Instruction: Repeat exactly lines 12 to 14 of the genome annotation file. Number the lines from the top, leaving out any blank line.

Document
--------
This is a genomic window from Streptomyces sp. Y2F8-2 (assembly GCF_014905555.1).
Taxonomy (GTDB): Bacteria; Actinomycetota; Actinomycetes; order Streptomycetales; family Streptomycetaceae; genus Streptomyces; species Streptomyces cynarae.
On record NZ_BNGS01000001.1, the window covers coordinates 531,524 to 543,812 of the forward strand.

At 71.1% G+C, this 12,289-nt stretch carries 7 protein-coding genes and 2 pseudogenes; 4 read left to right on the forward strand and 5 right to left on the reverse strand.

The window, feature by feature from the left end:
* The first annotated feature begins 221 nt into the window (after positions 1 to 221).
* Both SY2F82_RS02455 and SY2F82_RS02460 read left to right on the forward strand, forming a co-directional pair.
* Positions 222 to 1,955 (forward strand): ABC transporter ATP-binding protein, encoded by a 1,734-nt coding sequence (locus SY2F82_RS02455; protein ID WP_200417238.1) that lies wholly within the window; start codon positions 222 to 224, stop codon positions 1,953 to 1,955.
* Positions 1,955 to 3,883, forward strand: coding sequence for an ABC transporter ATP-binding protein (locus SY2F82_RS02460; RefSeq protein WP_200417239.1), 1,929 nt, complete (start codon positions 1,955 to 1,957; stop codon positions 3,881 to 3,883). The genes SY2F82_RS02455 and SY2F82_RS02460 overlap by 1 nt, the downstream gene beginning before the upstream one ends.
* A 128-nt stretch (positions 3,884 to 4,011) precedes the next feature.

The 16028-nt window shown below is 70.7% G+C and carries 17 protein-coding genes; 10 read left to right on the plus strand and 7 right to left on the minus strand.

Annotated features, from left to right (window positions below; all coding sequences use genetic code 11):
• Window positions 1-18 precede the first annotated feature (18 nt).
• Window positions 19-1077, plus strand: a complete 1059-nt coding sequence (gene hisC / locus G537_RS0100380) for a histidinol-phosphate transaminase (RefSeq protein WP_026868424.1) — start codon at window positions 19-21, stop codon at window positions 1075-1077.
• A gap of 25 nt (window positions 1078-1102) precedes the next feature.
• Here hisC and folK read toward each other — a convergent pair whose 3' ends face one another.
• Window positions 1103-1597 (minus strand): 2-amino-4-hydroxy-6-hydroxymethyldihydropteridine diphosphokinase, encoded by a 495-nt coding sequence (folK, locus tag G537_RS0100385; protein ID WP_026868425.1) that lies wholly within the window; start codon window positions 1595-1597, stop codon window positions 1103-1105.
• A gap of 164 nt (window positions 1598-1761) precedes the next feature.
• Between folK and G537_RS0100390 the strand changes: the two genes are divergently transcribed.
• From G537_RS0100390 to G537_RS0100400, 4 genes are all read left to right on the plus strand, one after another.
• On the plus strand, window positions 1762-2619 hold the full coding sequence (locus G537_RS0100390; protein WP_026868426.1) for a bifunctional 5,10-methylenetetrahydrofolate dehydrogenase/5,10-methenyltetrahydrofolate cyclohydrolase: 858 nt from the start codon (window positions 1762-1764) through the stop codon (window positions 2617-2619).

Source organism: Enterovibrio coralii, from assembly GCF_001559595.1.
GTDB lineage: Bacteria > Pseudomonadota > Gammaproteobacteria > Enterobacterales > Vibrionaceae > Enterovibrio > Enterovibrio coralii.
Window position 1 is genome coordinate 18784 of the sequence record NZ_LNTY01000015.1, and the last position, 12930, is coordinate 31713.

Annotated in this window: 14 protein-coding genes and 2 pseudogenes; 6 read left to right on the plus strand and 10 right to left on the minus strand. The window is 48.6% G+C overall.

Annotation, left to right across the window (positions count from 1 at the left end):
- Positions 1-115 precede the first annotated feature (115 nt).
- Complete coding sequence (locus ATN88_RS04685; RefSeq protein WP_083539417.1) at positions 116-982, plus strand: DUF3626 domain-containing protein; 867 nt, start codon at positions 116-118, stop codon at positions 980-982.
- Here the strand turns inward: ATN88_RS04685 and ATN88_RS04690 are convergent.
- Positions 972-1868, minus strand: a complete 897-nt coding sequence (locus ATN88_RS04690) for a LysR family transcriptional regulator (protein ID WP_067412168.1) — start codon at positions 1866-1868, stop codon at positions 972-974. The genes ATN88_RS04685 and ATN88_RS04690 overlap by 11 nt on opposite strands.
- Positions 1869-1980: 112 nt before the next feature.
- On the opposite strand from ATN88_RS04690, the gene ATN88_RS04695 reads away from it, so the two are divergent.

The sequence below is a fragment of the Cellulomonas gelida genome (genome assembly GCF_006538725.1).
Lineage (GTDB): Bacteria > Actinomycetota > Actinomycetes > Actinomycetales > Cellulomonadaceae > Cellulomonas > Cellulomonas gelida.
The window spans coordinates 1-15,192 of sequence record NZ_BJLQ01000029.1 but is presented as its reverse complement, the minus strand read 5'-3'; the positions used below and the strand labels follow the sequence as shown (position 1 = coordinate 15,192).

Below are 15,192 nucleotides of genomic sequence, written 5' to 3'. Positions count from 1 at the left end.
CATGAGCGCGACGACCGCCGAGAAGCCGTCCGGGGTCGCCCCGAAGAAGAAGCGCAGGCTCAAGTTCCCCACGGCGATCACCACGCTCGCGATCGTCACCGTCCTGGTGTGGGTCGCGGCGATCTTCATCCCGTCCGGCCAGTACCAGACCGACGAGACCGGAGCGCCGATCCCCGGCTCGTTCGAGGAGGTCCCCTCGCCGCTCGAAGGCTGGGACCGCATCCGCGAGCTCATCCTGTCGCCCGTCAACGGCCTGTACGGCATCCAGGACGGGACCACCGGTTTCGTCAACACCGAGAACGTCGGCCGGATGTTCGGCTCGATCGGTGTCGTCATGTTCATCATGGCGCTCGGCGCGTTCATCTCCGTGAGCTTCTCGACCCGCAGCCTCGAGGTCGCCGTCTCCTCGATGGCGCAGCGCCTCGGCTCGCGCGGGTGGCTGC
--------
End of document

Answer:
Annotated features, from left to right (window positions below; all coding sequences use genetic code 11):
• Window positions 1-18 precede the first annotated feature (18 nt).
• Window positions 19-1077, plus strand: a complete 1059-nt coding sequence (gene hisC / locus G537_RS0100380) for a histidinol-phosphate transaminase (RefSeq protein WP_026868424.1) — start codon at window positions 19-21, stop codon at window positions 1075-1077.